How neutrality locks in the web’s ‘Hyper Giants’
By the mid 1990s it had become pointless to compete with Microsoft in operating systems and office software – and investment in potential competitors dried up. The best you could hope for as a software company was to carve out a niche as part of the Windows Office system; this was a very small niche indeed.
The same thing is happening today with web services. But what Google and other web giants are doing goes largely unnoticed, even by analysts, pundits and Presidential advisors. What they are able to do is use their scale, and clever and cynical politics to obscure how they’re solidifying their competitive advantage. In particular, they’re swearing allegiance to (and lobbying for) an idea which doesn’t apply to their operations, but which will keep smaller competitors out of the market. A Zoho, for example – or the next new YouTube.
To understand this, you have to keep in mind that there isn’t really such a thing as ‘The Internet’, which may sound strange. It might be even stranger to consider that the internet was never designed as a masterplan to be ‘The Internet’, thankfully, as it turned out.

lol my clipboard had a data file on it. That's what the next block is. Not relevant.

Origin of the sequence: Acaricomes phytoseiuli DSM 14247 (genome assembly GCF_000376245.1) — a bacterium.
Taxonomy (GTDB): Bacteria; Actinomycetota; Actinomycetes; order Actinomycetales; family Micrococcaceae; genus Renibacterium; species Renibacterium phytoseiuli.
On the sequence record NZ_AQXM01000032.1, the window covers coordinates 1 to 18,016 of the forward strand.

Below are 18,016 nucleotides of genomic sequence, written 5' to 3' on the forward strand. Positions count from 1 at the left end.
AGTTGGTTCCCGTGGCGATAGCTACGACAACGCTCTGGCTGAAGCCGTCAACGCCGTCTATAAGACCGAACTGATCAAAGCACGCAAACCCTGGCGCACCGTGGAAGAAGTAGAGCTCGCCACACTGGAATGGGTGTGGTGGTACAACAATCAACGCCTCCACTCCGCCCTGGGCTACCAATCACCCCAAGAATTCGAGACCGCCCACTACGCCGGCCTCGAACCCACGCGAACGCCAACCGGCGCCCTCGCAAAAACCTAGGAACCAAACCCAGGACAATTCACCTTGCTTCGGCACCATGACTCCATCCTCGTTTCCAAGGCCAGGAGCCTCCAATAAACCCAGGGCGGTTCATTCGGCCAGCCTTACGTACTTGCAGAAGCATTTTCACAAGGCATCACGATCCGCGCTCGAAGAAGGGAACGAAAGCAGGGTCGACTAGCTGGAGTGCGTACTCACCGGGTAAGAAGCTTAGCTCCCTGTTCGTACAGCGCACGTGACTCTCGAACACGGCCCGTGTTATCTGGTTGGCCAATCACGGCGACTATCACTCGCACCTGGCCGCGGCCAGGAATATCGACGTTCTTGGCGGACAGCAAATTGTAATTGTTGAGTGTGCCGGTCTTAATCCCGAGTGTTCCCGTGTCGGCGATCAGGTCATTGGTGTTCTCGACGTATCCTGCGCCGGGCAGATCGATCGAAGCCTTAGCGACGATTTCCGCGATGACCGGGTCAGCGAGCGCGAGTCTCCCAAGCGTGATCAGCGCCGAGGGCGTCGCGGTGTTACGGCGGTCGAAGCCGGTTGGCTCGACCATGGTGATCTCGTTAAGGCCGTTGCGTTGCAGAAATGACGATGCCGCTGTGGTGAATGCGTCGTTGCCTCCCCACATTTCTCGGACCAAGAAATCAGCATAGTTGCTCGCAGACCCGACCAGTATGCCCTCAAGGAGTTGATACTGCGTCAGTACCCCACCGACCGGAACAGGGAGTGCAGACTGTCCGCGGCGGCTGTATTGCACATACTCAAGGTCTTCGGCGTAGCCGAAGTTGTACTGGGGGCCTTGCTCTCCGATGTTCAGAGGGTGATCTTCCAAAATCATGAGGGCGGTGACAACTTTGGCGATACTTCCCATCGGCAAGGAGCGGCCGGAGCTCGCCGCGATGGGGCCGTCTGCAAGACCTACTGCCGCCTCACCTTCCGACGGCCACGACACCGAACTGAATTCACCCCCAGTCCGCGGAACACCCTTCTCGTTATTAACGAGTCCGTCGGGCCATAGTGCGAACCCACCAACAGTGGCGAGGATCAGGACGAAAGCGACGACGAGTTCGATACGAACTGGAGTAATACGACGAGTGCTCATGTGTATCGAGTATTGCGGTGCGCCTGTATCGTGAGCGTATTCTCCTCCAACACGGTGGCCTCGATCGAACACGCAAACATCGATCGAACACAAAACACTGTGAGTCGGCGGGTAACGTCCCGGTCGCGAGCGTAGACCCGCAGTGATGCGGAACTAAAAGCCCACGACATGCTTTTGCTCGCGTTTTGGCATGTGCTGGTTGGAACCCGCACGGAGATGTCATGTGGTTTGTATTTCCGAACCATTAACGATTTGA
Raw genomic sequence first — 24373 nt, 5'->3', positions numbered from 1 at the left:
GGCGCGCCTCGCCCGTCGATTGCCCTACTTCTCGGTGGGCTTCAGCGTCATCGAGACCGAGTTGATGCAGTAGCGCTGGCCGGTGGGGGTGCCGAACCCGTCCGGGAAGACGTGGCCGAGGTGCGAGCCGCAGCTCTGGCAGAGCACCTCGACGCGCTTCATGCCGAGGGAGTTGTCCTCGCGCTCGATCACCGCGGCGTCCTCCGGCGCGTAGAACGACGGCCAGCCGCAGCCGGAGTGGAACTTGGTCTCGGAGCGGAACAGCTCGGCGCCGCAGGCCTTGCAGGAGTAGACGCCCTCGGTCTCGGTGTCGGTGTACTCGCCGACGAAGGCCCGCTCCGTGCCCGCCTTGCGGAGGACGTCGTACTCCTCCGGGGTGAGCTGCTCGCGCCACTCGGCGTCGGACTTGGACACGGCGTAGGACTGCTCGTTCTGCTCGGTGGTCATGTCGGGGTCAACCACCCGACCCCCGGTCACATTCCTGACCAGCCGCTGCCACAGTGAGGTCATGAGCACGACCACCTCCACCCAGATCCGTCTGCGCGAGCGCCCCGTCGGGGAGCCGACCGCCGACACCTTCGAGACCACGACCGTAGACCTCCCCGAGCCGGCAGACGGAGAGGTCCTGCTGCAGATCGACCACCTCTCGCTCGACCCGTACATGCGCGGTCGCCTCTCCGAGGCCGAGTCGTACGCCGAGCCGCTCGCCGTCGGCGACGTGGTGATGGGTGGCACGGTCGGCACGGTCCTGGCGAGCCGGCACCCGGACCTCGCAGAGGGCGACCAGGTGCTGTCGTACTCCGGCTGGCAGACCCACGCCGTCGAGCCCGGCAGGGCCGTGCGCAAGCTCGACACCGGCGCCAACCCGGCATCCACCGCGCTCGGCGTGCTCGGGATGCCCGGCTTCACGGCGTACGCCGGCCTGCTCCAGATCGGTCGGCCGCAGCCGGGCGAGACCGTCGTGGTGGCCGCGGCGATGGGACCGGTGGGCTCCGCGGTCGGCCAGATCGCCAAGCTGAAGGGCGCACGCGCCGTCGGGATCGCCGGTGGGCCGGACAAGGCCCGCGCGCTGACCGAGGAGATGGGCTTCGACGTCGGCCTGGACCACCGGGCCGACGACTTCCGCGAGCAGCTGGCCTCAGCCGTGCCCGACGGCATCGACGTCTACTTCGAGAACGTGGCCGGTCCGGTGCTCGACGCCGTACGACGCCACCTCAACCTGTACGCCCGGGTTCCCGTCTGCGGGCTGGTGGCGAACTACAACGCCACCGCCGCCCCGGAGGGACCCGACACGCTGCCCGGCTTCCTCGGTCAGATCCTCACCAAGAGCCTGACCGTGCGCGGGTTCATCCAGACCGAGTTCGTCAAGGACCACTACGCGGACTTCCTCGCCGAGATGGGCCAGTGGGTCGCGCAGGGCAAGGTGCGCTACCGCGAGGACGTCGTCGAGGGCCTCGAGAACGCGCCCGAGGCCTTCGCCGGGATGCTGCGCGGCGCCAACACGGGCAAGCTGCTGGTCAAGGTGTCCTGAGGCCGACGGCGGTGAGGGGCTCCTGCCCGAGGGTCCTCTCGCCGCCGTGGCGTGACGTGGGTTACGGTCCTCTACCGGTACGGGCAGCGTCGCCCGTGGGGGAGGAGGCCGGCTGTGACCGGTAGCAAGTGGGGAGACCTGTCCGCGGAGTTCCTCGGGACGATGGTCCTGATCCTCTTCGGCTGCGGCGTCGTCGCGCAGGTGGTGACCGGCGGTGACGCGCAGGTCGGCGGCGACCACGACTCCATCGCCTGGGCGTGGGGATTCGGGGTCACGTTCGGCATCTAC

Instead of one network, picture lots of private networks. The internetworking protocols (the clue’s in the name) provide guidelines for some lowest common denominators by which these private networks can cooperate.
The good thing is that the architects’ more modest ambition of "internetworking" succeeded where many grand plans had failed. It explains why the internet is so resilient, and why it’s so hard to regulate, or control. The downside is that it’s hard to improve upon today’s internet, either, since innovation chugs along at the pace of the slowest significant network.
But one way around the bottlenecks is permissible. Deliverers of content and services can climb off the public internet, and do deals directly with the customer-facing networks to which you or I subscribe. Instead of making a journey of two dozen hops around the world, the material need only take two or three.
This is what Google, Amazon and others do. They operate private internets of their own, and peer with the largest ISPs.
Read more at The Register…